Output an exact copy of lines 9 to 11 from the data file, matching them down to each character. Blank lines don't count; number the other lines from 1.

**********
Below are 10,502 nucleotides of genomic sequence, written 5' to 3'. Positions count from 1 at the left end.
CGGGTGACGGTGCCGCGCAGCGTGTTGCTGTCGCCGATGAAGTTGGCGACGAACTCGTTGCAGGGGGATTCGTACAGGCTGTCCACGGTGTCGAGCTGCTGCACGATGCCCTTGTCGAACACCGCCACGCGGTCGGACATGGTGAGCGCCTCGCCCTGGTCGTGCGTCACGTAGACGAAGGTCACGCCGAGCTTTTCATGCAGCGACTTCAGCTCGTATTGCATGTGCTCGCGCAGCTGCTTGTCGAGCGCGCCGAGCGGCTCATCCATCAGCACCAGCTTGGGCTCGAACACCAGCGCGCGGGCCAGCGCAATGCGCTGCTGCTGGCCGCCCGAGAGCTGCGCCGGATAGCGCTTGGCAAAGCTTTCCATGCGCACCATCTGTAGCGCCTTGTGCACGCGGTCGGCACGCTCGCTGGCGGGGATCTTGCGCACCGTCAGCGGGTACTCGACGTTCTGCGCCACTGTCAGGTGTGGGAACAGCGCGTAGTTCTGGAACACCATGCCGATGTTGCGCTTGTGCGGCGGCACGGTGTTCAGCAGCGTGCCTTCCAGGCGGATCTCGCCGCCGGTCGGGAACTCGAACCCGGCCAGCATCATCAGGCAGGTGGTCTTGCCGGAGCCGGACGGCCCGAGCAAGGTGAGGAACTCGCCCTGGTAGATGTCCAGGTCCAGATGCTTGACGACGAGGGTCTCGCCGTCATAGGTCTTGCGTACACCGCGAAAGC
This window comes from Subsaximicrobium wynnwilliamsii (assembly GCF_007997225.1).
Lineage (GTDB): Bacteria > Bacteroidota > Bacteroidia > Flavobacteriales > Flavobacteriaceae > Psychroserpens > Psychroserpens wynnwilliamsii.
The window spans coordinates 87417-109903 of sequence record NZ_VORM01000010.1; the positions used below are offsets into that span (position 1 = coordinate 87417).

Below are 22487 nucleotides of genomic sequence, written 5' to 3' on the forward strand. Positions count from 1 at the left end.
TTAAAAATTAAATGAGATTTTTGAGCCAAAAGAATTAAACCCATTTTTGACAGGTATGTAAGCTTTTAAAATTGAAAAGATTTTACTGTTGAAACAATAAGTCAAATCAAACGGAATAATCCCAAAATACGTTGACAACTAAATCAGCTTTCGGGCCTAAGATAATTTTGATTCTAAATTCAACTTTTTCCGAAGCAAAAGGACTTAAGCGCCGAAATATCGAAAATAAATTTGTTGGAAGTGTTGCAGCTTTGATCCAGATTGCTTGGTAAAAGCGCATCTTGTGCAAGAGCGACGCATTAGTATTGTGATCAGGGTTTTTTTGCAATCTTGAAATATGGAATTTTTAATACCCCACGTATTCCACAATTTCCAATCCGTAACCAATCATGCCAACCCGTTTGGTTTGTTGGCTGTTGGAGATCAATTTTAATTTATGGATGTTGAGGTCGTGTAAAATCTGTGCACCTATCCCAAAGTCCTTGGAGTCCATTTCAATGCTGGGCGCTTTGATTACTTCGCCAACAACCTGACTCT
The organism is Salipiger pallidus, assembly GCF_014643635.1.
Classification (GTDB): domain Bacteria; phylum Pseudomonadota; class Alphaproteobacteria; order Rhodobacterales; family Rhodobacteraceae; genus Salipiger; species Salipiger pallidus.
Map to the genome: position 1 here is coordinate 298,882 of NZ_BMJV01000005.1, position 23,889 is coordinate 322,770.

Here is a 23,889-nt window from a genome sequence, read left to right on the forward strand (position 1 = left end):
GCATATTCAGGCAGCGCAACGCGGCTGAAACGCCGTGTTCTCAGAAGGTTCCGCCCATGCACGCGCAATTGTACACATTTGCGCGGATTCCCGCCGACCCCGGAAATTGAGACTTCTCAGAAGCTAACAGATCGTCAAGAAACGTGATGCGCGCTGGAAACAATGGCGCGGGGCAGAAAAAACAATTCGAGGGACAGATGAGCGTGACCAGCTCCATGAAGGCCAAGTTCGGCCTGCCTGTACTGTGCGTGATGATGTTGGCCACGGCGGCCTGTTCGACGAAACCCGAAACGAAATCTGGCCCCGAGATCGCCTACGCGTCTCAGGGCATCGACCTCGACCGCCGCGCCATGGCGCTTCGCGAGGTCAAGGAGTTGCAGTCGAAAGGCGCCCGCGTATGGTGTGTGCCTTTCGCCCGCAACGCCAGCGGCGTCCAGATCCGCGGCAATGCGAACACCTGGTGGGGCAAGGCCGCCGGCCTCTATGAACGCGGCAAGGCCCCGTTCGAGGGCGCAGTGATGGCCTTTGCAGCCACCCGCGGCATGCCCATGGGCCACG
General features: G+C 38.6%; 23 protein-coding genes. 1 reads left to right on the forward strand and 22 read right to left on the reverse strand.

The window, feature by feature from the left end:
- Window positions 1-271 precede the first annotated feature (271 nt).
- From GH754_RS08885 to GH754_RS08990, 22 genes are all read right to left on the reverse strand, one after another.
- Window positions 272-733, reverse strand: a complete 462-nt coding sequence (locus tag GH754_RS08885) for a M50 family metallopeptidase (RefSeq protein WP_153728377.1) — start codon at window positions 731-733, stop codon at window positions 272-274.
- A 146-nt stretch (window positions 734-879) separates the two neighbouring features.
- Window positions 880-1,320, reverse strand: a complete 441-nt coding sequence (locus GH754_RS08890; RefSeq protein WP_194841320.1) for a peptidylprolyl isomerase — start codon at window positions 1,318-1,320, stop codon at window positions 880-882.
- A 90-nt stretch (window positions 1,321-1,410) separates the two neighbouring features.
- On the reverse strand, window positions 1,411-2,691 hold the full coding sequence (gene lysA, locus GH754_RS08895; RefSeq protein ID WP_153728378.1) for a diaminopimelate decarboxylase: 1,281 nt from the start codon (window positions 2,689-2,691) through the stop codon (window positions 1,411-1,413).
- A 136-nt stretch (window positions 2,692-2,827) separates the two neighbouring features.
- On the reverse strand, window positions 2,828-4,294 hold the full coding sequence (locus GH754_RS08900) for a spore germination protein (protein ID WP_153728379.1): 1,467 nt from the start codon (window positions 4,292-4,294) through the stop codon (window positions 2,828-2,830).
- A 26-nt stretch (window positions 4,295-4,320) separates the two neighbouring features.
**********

Classification (GTDB): domain Bacteria; phylum Pseudomonadota; class Alphaproteobacteria; order Rhodobacterales; family Rhodobacteraceae; genus Salipiger; species Salipiger pallidus.
Map to the genome: position 1 here is coordinate 298,882 of NZ_BMJV01000005.1, position 23,889 is coordinate 322,770.

Here is a 23,889-nt window from a genome sequence, read left to right on the forward strand (position 1 = left end):